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New York's Long Island Urges Voluntary Evacuations

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New York's Long Island Urges Voluntary Evacuations

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New York's Long Island Urges Voluntary Evacuations

New York's Long Island Urges Voluntary Evacuations

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As Hurricane Irene makes it way up the East Coast, it is expected to be felt on New York's Long Island. The area is home to three million people, and there aren't many bridges to get them to the mainland. The Nassau County executive says he'll make a decision about mandatory evacuations soon.


Hurricane Irene is bearing down on the East Coast of the United States. The storm is expected to make landfall in North Carolina tomorrow and then make its way up the Eastern Seaboard.

A hurricane warning has been extended from North Carolina's coastline to as far north as Sandy Hook, New Jersey, meaning the hurricane conditions are expected to affect those areas within the next 36 hours.

In New York, Mayor Michael Bloomberg said an evacuation decision would be made soon for residents in areas such as Coney Island, Battery Park City and Staten Island.

Voluntary evacuation orders have already been issued to certain areas of Long Island. Hurricane Gloria killed 11 people there in 1985. Long Island is home to three million people and it has only a handful of bridges to the mainland. One of the places expected to really feel the wrath of Irene is Long Beach, and Charles Lane of member station WSHU visited there yesterday.

CHARLES LANE: Long Beach is a wispy barrier island south of Long Island. There's about 40,000 people here densely packed in cottages and beachfront high rises stretching along the Atlantic Ocean. There's only three roads off Long Beach and officials are asking residents to be ready to leave on short notice.

(Soundbite of ocean waves)

Mr. DAN QUINN: If it comes down that you're suppose to go, then I'm going to go. I'm not going to be stupid about it. It's not that big a deal.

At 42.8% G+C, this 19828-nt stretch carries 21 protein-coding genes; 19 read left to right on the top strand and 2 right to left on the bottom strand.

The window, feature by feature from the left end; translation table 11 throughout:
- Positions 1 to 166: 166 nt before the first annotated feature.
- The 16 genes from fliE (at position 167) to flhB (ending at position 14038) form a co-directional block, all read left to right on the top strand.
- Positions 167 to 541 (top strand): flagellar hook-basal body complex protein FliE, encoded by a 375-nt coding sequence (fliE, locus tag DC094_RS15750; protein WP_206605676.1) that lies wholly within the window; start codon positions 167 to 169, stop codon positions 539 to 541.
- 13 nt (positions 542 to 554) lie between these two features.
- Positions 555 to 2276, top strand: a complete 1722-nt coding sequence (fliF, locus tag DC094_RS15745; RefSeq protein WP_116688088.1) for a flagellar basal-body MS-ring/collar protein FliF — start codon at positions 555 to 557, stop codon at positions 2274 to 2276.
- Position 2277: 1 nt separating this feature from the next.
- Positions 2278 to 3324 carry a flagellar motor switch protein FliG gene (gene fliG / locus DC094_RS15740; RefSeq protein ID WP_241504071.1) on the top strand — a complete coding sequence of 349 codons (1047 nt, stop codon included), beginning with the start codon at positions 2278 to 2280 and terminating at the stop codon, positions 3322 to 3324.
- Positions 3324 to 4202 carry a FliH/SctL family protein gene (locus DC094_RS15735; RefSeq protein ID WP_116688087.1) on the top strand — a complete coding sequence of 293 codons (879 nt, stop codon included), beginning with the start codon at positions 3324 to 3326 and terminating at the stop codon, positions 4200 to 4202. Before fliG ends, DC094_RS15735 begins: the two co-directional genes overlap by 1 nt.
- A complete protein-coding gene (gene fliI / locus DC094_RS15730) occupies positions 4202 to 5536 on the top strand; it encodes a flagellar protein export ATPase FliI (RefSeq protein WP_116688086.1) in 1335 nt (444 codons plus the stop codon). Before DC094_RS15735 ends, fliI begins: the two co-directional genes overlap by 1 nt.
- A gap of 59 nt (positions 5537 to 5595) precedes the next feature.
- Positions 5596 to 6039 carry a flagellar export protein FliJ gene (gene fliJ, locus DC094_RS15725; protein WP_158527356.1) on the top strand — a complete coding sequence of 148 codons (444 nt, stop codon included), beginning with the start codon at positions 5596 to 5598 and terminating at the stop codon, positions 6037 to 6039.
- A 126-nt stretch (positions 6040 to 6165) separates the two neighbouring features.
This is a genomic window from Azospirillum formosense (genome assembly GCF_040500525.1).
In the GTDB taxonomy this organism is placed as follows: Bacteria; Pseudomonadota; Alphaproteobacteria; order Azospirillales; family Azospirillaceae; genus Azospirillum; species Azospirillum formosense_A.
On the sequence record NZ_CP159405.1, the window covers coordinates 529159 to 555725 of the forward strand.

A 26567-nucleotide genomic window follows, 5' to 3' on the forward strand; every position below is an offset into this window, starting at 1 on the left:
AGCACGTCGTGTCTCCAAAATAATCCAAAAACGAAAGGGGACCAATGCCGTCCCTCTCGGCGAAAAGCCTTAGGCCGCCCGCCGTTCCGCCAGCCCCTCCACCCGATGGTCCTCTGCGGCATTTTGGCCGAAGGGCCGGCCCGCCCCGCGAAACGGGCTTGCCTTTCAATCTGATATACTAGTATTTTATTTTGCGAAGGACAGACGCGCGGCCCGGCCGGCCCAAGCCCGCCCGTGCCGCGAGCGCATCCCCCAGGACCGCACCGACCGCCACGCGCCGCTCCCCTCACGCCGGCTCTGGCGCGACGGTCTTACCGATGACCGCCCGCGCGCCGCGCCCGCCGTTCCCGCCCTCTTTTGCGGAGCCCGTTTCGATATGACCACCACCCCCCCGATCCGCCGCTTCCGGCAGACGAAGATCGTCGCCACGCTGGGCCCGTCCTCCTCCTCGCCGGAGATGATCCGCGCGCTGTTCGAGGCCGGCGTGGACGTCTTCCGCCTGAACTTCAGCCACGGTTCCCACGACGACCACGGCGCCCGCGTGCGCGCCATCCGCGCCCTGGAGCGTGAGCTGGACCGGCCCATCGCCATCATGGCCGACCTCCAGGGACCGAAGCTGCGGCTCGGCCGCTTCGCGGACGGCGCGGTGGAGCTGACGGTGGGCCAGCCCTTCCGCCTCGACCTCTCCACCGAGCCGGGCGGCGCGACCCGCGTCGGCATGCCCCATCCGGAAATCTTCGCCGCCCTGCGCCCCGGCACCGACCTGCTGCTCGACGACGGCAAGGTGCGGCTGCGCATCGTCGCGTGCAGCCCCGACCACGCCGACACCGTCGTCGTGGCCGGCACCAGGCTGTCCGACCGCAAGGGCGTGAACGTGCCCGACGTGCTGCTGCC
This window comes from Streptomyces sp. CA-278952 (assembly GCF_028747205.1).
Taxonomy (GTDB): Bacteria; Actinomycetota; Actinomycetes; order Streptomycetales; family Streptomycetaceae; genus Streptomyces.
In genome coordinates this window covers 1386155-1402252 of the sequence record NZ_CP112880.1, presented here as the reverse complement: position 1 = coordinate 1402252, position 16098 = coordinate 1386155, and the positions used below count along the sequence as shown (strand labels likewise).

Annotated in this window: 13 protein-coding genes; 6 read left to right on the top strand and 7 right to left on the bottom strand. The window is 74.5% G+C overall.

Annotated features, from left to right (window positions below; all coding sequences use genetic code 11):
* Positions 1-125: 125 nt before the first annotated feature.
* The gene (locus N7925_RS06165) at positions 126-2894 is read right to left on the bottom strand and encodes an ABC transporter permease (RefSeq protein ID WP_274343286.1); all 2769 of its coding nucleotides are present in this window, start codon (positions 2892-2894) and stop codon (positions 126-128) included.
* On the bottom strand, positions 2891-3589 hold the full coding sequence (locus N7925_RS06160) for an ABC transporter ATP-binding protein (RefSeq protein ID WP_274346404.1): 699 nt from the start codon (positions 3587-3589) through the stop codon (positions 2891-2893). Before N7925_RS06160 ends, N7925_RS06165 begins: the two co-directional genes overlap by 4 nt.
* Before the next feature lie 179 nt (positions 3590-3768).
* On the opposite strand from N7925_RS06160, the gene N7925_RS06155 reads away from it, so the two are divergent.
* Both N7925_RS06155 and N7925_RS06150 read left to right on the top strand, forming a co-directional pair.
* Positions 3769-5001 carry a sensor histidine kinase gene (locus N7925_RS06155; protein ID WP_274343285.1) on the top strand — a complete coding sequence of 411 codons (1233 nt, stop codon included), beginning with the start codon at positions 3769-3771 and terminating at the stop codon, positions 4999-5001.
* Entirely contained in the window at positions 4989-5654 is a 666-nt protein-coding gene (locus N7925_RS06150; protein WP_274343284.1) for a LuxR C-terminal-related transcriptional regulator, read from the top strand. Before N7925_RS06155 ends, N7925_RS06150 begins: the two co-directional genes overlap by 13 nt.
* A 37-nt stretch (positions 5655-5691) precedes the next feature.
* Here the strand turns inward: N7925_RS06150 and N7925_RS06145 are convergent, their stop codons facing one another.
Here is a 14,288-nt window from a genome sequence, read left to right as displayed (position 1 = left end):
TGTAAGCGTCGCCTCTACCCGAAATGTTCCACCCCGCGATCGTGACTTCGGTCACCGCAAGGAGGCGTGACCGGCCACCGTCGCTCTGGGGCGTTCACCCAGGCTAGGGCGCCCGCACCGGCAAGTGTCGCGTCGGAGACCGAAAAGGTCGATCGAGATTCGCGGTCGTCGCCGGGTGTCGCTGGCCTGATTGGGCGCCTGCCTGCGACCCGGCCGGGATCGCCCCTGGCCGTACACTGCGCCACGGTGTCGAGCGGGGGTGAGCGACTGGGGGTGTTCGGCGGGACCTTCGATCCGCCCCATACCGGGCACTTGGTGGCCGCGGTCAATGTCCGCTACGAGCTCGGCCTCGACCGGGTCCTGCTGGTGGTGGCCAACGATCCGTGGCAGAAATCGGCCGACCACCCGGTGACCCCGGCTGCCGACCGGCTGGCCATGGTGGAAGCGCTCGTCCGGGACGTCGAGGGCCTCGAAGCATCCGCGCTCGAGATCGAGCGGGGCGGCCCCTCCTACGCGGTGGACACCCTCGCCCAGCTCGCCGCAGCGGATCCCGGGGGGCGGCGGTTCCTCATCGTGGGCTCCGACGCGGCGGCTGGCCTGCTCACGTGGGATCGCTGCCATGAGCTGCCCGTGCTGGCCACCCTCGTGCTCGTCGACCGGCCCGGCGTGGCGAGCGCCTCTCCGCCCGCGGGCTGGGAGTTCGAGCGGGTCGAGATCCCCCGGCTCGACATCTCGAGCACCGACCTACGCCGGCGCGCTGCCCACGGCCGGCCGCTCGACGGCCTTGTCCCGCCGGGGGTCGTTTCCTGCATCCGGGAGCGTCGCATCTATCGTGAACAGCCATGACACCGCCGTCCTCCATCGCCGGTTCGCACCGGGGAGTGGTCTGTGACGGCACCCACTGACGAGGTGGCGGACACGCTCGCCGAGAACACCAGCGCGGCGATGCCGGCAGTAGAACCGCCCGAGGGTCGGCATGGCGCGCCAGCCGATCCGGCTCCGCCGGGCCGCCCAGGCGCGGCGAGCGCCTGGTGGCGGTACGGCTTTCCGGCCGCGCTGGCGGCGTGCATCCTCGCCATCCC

LANE: Dan Quinn lives in a condo off the boardwalk. He has seen many hurricanes here, and says some people will stay no matter what.

Mr. QUINN: It's a fairly large surfing community and I think they're looking forward to big waves. I mean all those guys will stick around.

LANE: And as if on cue, Matthew Fastuca rounds the corner riding a bike, one-handed, while carrying a surfboard.

Mr. MATTHEW FASTUCA (Surfer): The best time is now with the hurricanes, without a doubt - big, really steep, really hollow, and really fast and really fun.

LANE: Fastuca has no plans to leave.

Mr. FASTUCA: Because it's - I've been through like hurricanes before. And I don't know, I'm not too worried about it, and the waves are going to be good.

LANE: Long Island has dozens of other barrier islands. Altogether there's about 200,000 people in places that may need to be evacuated. On some islands there are no roads, only ferries.

Nassau County Executive Ed Mangano says he'll make a decision about mandatory evacuation later today or Saturday. He asks people to not just think of themselves, but also think of the rescue workers having to save people from the storm.

Mr. ED MANGANO (Executive, Nassau County): The more people heed our warnings and help themselves following our plans, the easier it will be to evacuate those that don't have the ability to evacuate themselves - the elderly, the sick.

(Soundbite of motorboats)

LANE: Down the beach at Point Lookout, boat owners are weighing other decisions; either tie their boats down or take them out of the water altogether ahead of Sunday's storm.

Bruce Larson is a commercial fisherman. He's opted to pull his boat out because, of all things, the moon.

Mr. BRUCE LARSON (Commercial Fishermen): Thing is, Sunday night happens to be a new moon. So with the full moon and the new moon, you tend to get a little elevated tides.

LANE: Higher seas, plus the expected storm surge, plus the wind - all of this has Larson warily eyeing the docks and bulkheads.

Mr. LARSON: That's really it. I'm not worried about the rains and stuff sinking my boat. I'm worried about the boat beaten up on the poles and pilings, and all the stuff that could break loose and that nonsense. You know what I mean?

LANE: Taking his boat out of the water gives Larson one less thing to worry about.

Mr. LARSON: I'd rather just worry about my house. You know?

LANE: Lots of other people on Long Island are feeling the same way.

For NPR News, I'm Charles Lane on Long Island.

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